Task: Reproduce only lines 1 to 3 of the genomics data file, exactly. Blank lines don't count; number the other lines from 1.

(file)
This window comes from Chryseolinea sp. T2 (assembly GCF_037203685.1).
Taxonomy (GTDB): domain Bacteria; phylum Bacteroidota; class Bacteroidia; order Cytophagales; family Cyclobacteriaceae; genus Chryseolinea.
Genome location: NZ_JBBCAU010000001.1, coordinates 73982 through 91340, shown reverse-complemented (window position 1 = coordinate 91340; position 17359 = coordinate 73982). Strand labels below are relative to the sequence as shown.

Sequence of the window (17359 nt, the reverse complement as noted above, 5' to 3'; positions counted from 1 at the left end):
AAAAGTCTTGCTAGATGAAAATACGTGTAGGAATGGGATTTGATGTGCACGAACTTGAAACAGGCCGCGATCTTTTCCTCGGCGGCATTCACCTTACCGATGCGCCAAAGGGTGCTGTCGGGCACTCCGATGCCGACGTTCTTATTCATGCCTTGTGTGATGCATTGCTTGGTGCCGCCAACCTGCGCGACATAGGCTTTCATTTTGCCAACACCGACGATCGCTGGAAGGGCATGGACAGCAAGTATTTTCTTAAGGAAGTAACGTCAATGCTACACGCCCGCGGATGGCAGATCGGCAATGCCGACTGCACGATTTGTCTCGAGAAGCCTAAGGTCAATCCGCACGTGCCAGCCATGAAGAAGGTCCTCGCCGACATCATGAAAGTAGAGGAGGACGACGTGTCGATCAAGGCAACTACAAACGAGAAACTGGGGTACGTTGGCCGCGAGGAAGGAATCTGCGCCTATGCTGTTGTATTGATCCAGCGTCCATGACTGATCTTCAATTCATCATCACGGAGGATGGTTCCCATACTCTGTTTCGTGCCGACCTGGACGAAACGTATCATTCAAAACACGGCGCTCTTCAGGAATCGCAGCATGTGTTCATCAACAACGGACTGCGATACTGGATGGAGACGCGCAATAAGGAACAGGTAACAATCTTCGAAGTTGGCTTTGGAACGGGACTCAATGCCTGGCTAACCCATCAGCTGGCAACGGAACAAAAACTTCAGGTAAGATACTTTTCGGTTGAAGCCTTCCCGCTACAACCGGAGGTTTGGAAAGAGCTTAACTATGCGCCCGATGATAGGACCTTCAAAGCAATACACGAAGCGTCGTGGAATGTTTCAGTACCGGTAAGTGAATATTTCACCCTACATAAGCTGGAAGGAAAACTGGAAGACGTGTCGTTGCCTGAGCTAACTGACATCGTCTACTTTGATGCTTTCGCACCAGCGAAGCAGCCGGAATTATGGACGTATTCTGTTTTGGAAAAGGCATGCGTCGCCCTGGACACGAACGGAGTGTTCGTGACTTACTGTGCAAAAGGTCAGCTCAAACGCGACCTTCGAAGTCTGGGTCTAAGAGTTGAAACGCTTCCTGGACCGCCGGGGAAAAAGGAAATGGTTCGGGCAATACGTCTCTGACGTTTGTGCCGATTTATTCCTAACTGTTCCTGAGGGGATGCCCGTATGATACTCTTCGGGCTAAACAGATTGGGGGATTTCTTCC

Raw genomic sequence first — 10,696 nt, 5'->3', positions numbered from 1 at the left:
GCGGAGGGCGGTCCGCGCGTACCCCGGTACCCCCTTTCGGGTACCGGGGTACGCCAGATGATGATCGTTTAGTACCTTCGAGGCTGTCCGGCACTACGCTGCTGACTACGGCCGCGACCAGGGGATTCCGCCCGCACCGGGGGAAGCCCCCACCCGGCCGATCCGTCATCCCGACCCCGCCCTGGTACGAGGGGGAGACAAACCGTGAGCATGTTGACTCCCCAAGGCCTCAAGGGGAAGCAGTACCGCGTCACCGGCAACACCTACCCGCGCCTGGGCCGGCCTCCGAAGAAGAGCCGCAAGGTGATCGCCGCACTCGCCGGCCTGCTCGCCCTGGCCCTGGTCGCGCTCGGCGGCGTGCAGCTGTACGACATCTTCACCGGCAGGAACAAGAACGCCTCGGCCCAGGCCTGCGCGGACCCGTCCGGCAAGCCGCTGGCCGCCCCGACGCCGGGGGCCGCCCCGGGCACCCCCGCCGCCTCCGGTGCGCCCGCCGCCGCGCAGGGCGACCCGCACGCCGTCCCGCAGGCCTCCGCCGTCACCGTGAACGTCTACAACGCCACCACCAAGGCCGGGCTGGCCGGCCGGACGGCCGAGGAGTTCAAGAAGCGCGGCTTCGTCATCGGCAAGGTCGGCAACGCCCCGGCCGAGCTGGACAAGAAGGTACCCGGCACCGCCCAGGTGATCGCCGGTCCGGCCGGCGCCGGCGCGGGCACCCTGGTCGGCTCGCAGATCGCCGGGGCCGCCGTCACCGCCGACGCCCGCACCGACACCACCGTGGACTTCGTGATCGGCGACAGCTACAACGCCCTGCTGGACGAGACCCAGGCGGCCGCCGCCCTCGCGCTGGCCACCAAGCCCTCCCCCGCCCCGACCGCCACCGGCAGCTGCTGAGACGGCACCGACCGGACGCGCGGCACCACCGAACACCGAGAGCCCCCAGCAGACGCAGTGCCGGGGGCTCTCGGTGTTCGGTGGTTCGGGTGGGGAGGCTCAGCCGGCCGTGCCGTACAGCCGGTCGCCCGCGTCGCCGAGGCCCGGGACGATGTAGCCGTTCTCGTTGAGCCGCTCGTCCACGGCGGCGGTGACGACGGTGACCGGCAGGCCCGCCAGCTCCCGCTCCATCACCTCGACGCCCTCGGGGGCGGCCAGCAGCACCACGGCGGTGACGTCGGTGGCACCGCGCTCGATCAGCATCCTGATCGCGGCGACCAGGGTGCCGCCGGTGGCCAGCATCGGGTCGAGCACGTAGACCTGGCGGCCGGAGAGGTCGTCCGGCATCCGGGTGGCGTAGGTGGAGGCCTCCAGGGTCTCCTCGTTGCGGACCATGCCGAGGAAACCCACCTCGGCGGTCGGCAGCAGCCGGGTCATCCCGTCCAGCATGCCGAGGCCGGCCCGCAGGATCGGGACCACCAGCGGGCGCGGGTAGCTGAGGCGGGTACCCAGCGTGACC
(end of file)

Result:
This window comes from Chryseolinea sp. T2 (assembly GCF_037203685.1).
Taxonomy (GTDB): domain Bacteria; phylum Bacteroidota; class Bacteroidia; order Cytophagales; family Cyclobacteriaceae; genus Chryseolinea.
Genome location: NZ_JBBCAU010000001.1, coordinates 73982 through 91340, shown reverse-complemented (window position 1 = coordinate 91340; position 17359 = coordinate 73982). Strand labels below are relative to the sequence as shown.